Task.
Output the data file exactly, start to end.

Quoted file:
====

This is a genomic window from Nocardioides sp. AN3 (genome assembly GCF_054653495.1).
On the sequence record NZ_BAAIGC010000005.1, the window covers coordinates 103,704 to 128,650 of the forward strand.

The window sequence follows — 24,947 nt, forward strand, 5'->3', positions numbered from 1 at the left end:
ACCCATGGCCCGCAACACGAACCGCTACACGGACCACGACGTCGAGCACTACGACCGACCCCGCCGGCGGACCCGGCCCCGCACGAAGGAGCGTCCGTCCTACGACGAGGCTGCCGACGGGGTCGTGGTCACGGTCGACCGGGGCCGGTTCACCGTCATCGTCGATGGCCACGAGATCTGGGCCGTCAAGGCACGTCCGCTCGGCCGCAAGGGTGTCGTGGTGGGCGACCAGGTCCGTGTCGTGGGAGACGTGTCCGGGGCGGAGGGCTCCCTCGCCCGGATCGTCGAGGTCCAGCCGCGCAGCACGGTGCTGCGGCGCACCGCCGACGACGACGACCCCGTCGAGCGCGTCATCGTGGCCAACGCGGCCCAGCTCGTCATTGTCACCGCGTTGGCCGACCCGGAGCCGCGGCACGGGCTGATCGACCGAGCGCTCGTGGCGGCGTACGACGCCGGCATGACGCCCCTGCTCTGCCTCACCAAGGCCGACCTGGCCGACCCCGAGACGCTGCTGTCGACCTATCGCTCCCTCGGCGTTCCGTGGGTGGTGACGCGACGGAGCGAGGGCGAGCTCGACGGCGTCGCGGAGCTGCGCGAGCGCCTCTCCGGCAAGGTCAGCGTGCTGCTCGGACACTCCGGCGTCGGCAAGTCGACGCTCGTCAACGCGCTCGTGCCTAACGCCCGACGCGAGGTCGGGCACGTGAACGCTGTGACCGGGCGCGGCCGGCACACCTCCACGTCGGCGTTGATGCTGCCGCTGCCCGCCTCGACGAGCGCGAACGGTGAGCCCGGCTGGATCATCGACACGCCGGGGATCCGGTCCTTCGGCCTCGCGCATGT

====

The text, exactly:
This is a genomic window from Nocardioides sp. AN3 (genome assembly GCF_054653495.1).
On the sequence record NZ_BAAIGC010000005.1, the window covers coordinates 103,704 to 128,650 of the forward strand.

The window sequence follows — 24,947 nt, forward strand, 5'->3', positions numbered from 1 at the left end:
ACCCATGGCCCGCAACACGAACCGCTACACGGACCACGACGTCGAGCACTACGACCGACCCCGCCGGCGGACCCGGCCCCGCACGAAGGAGCGTCCGTCCTACGACGAGGCTGCCGACGGGGTCGTGGTCACGGTCGACCGGGGCCGGTTCACCGTCATCGTCGATGGCCACGAGATCTGGGCCGTCAAGGCACGTCCGCTCGGCCGCAAGGGTGTCGTGGTGGGCGACCAGGTCCGTGTCGTGGGAGACGTGTCCGGGGCGGAGGGCTCCCTCGCCCGGATCGTCGAGGTCCAGCCGCGCAGCACGGTGCTGCGGCGCACCGCCGACGACGACGACCCCGTCGAGCGCGTCATCGTGGCCAACGCGGCCCAGCTCGTCATTGTCACCGCGTTGGCCGACCCGGAGCCGCGGCACGGGCTGATCGACCGAGCGCTCGTGGCGGCGTACGACGCCGGCATGACGCCCCTGCTCTGCCTCACCAAGGCCGACCTGGCCGACCCCGAGACGCTGCTGTCGACCTATCGCTCCCTCGGCGTTCCGTGGGTGGTGACGCGACGGAGCGAGGGCGAGCTCGACGGCGTCGCGGAGCTGCGCGAGCGCCTCTCCGGCAAGGTCAGCGTGCTGCTCGGACACTCCGGCGTCGGCAAGTCGACGCTCGTCAACGCGCTCGTGCCTAACGCCCGACGCGAGGTCGGGCACGTGAACGCTGTGACCGGGCGCGGCCGGCACACCTCCACGTCGGCGTTGATGCTGCCGCTGCCCGCCTCGACGAGCGCGAACGGTGAGCCCGGCTGGATCATCGACACGCCGGGGATCCGGTCCTTCGGCCTCGCGCATGT